Inflation, or recession? As the Western world struggles with both and anguishes over which is worse, Britain, to no one's surprise, has decided, like America, to pursue its attack on inflation.
The Conservative government's annual budget reinforces this policy: The nation will not spend its way out of inflation (the traditional remedy) but instead will hew to the line of monetarism -- controlling the rate of money supply growth in order to bring down the rate of inflation now approaching 20 percent.
The success or failure of the monetarist experiment -- being mounted here with probably more singlemindedness than in any other developed country -- will be keenly watched by other governments.
Chancellor of the Exchequer Sir Geoffrey Howe laid his hopes on the line March 26 before a packed and turbulent House of Commons.
His plan: Hold the key inflation-making public sector borrowing requirement (the PSBR, or amount of borrowing needed by government to finance its activities) at L8.5 billion, or 4 percent of gross domestic product, and bring in needed revenue by such measures as reductions in unemployment compensation, higher excise taxes, cuts in civil service, and increased taxes on north sea oil.
Sir Geoffrey's budget (or, more properly, Prime Minister Margaret Thatcher's budget as implemented by her chancellor) lands at a difficult time and in a hard place.
Difficult, because the economic outlook makes revenue-raising awkward. Britain's gross domestic product rose only 1.5 percent last year (0.5 percent if North Sea oil is excluded). Output is predicted to fall by 2.5 percent next year, unemployment (now about 1.5 million of the 22 million work force) is forecast to reach 2 million by 1981, and inflation will fall to only 16 percent by the end of the year.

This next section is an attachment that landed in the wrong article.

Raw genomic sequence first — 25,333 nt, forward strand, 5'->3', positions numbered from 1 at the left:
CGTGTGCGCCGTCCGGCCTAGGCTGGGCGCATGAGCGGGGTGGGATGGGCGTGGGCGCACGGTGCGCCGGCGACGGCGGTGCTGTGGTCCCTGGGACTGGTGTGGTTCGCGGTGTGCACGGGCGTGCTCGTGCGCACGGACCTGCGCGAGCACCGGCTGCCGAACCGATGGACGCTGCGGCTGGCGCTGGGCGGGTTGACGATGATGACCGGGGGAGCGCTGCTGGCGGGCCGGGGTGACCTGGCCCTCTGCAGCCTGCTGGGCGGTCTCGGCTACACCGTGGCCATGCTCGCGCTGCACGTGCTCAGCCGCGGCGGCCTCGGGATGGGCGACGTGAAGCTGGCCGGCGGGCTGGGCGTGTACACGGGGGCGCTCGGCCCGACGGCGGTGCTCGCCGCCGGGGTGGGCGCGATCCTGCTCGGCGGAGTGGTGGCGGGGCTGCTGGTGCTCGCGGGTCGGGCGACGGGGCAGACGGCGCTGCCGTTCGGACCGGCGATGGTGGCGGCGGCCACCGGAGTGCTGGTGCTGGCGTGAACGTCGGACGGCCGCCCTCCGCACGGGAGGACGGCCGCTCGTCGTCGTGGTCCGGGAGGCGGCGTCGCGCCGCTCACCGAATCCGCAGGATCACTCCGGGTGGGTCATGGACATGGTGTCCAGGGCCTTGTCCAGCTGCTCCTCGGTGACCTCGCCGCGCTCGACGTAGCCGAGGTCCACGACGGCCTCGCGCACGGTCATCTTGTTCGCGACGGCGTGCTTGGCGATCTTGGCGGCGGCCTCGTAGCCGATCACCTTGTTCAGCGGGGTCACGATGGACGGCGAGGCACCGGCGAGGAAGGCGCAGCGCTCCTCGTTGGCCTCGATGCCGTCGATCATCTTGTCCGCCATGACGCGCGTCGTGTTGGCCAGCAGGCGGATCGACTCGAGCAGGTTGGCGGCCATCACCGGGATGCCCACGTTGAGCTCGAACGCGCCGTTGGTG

And it is a hard place. Britain is one of the original welfare states, where decreases in social benefits of the sort announced on budget day are seen to attack the very fiber of a society that for 50 years has aimed at a high level of government support for its less-well- off.
Sir Geoffrey's rather moderate speech preserved much of that support, saving pensions, one-parent families, the disabled, and children from inflationary erosion. But he struck out at other parts of the social services -- an area which, he said, absorbs one-quarter of government spending.
He increased unemployment benefits by less than the inflationary amount and sharply cut state support for workers on strike -- which has cost the government L8 million ($18 million) for the steel strike alone this year -- to cries of "class war" from the opposition benches.
Other measures included:
* Increases in taxes on alcoholic beverages, tobacco, and some gambling.
* A rise in petrol (gasoline) tax of 10 pence (about 22 cents) per gallon, with a smaller increase on diesel fuel.
* Increases in vehicle excise tax -- but with the elimination of that tax for electric vehicles.
* Higher taxes on executive "perk" cars provided by employers.
* A bundle of aids to small businesses, lowering their corporate tax rate (from 52 percent to 40 percent) and making them easier to pass down from parent to child.
* Cuts in education funding of 6 percent for the next five years -- during which time enrollments should fall by 13 percent.
* An increase of defense spending by 3 percent, police by 2.5 percent, and health by 2 percent.
In closing, he formally established a half dozen 500-acre "enterprise zones" -- inner- city blighted areas where government instead of muscling in with its planners, would greatly relax the rules, lower the taxes, and let private enterprise alone.